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When Is Your State's Tax Free Weekend in 2016?

There are 17 states with tax free weekends this year, mostly for back-to-school shopping. But anyone looking for tech, supplies, or clothing can take advantage of the savings.

Summer vacation is dwindling, so it's time to start planning your back-to-school shopping, especially if your state has a tax free weekend coming up. During those weekends, participating stores will refrain from charging sales tax on select items — many of which cater to back-to-school needs. You don't even need to have a matriculating child to take advantage of the savings!

To find out if your state has a tax free weekend this summer, check out the chart below.

Tax Free Back-to-School Shopping

Tax free holidays first started in 1997 in New York, and since then they've grown into a popular event throughout the country. Some states even have multiple ones, for residents to purchase things like Energy Star or WaterSense items, hurricane preparedness items, or even hunting supplies.

However, the most commonly celebrated tax free weekends are the ones that serve as key back-to-school shopping events. They naturally go together, and not just because of the late summer timing; often, the items that qualify for tax free weekends are items that students of all ages need. Parents can save on clothing and shoes, school supplies of all kinds, computers, and other tech. Plus, if you're savvy, you can find back-to-school sales that are active during your state's tax free weekend, multiplying your potential savings.

Tax Free Weekends Aren't Just for Students

Obviously, you don't have to be a parent or a student in order to benefit from back-to-school sales and tax free holidays. Anybody who wants to add to their wardrobe, upgrade their tech, or score some office supplies can take advantage of the holiday.

If you remember only one thing while you hit the tax free weekend sales this year, it's this: Many states impose purchase limits on eligible items. Often, it's only items under a certain amount that will qualify for tax free perks.

You Won't Find Louisiana on the List this Year

While not technically tax free, Louisiana will have at least a discounted tax rate over August 5 and 6 on tangible personal property purchases less than $2,500. Unfortunately, it's not a short-term change. This lower rate of 3% is valid for all tax holidays from July 1, 2016 through June 30, 2018. After that, a 0% sales tax holiday will resume for July 1, 2018 through March 31, 2019.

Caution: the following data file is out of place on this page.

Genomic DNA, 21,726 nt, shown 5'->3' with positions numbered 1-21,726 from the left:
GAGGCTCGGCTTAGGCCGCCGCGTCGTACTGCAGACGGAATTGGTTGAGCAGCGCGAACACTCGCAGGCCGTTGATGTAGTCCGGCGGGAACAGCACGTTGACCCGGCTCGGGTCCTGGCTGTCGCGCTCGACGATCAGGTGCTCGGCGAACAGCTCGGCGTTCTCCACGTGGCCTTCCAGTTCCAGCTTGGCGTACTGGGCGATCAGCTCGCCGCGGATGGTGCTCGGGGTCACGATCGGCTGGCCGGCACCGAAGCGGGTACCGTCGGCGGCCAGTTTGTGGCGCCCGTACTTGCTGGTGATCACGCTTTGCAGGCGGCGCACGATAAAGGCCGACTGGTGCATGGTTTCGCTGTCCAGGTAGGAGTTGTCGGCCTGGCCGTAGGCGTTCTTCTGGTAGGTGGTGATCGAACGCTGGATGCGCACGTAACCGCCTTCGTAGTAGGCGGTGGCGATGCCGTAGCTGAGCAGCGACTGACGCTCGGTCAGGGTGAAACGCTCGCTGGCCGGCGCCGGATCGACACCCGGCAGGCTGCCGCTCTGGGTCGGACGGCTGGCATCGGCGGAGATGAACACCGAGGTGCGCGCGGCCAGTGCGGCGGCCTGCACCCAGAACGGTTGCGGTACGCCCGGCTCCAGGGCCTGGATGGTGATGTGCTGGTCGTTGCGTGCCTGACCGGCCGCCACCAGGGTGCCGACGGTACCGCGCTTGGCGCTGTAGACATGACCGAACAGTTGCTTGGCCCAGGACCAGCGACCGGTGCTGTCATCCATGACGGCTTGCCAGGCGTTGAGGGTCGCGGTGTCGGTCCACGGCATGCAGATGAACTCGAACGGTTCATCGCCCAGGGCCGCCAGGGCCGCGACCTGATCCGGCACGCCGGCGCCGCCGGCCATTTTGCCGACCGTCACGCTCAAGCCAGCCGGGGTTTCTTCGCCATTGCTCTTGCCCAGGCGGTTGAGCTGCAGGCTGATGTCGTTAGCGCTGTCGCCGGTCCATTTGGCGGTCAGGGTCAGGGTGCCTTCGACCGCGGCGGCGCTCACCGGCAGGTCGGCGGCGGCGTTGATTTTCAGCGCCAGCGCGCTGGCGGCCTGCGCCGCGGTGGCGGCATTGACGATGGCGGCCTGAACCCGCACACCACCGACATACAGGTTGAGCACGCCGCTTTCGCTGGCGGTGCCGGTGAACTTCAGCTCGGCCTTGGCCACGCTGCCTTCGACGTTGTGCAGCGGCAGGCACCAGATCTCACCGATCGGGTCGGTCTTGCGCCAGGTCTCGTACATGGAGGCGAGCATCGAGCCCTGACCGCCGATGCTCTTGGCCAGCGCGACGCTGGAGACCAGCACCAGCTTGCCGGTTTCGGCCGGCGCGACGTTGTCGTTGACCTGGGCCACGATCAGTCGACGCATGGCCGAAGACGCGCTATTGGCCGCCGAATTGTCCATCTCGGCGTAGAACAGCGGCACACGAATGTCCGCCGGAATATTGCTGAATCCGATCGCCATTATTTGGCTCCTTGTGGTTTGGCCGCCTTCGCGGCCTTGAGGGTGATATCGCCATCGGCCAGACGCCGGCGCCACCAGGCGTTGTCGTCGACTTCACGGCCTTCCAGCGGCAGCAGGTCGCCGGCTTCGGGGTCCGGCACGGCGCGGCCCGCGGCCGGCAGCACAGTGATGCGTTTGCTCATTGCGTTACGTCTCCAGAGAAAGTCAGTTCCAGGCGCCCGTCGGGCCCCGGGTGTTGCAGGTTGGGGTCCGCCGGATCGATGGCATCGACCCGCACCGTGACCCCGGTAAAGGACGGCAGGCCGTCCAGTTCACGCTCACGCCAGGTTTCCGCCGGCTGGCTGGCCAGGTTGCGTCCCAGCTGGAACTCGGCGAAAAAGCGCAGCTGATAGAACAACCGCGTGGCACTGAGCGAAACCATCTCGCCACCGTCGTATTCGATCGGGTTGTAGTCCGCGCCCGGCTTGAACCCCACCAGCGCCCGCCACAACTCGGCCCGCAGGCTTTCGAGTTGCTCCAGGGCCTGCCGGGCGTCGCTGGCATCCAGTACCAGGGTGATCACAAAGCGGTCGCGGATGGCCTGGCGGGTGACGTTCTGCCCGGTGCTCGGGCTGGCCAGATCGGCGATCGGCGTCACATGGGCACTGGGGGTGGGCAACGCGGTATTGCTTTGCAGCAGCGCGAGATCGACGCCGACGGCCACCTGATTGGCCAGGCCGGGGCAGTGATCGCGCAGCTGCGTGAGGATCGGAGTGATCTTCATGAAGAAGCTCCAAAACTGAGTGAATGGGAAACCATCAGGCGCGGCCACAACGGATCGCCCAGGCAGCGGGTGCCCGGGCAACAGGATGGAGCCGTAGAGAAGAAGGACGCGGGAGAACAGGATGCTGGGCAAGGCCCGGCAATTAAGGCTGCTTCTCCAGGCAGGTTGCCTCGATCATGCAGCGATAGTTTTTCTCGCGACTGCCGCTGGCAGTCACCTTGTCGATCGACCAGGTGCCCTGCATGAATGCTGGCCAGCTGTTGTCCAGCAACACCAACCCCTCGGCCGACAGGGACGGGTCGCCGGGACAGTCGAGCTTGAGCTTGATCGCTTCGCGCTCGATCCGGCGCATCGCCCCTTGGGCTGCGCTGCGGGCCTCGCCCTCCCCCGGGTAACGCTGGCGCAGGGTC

When and Where Can You Find Tax Free Weekends, and What Items Qualify?

State Dates Eligible Items / Max Cost
Alabama August 5 - 7 Clothing: $100
Computers: $750
School supplies: $50
Books: $30
Arkansas August 6 - 7 School supplies: No limit
Clothing: $100
Clothing accessories and equipment: $50
Connecticut August 21 - 27 Clothing and footwear: $100
*Florida August 5 - 7 School supplies: $15
Clothing: $60
Georgia July 30 - 31 Clothing: $100
School supplies: $20
Computers: $1,000
Iowa August 5 - 6 Clothing and footwear: $100
Maryland August 14 - 20 Clothing and footwear: $100
*Massachusetts August 5 - 6 Clothing and footwear: $100
Mississippi July 29 - 30 Clothing and footwear: $100
Missouri August 5 - 7 Clothing: $100
School supplies: $50
Computer software: $350
Computers: $1,500
Computer peripherals: $1,500
Graphing calculators: $150
New Mexico August 5 - 7 School supplies: $30
Clothing: $100
Computers: $1,000
Computer equipment: $500
Ohio August 5 - 7 Clothing: $75
School supplies: $20
School instructional material: $20
*Oklahoma August 5 - 7 Clothing: $100
**South Carolina August 5 - 7 Clothing and accessories: No limit
School supplies: No limit
Computers and accessories: No limit
Bed and bath items: No limit
Tennessee July 29 - 31 Clothing: $100
School supplies: $100
Computers: $1,500
Texas August 5 - 7 Clothing and footwear: $100
Backpacks: $100
School supplies: $100
Virginia August 5 - 7 Clothing and footwear: $100
School supplies: $20

*Indicates states containing links to legal documents with details on Sales Tax holidays

**Indicates states that still have to confirm tax holidays for this year

Readers, do you shop the tax free weekends? Do you prefer to shop at office supply stores like Staples or Office Max, or do you go for big box retailers, clothing stores, or elsewhere? Sound off in the comments below!

Staff Writer

As a college student, Julie wrote for the college newspaper and freelanced for the website College Candy. Since then she has worked as freelancer through Textbroker and has written press releases, feature pages, and other miscellaneous pieces for a software company. She enjoys writing both as a hobby and a career, and is always working on some kind of story.
DealNews may be compensated by companies mentioned in this article. Unless marked as a "Sponsored Deal," the opinions expressed here are those of the author and have not been reviewed or endorsed by the companies mentioned. Please note that, although prices sometimes fluctuate or expire unexpectedly, all products and deals mentioned in this feature were available at the lowest total price we could find at the time of publication (unless otherwise specified).
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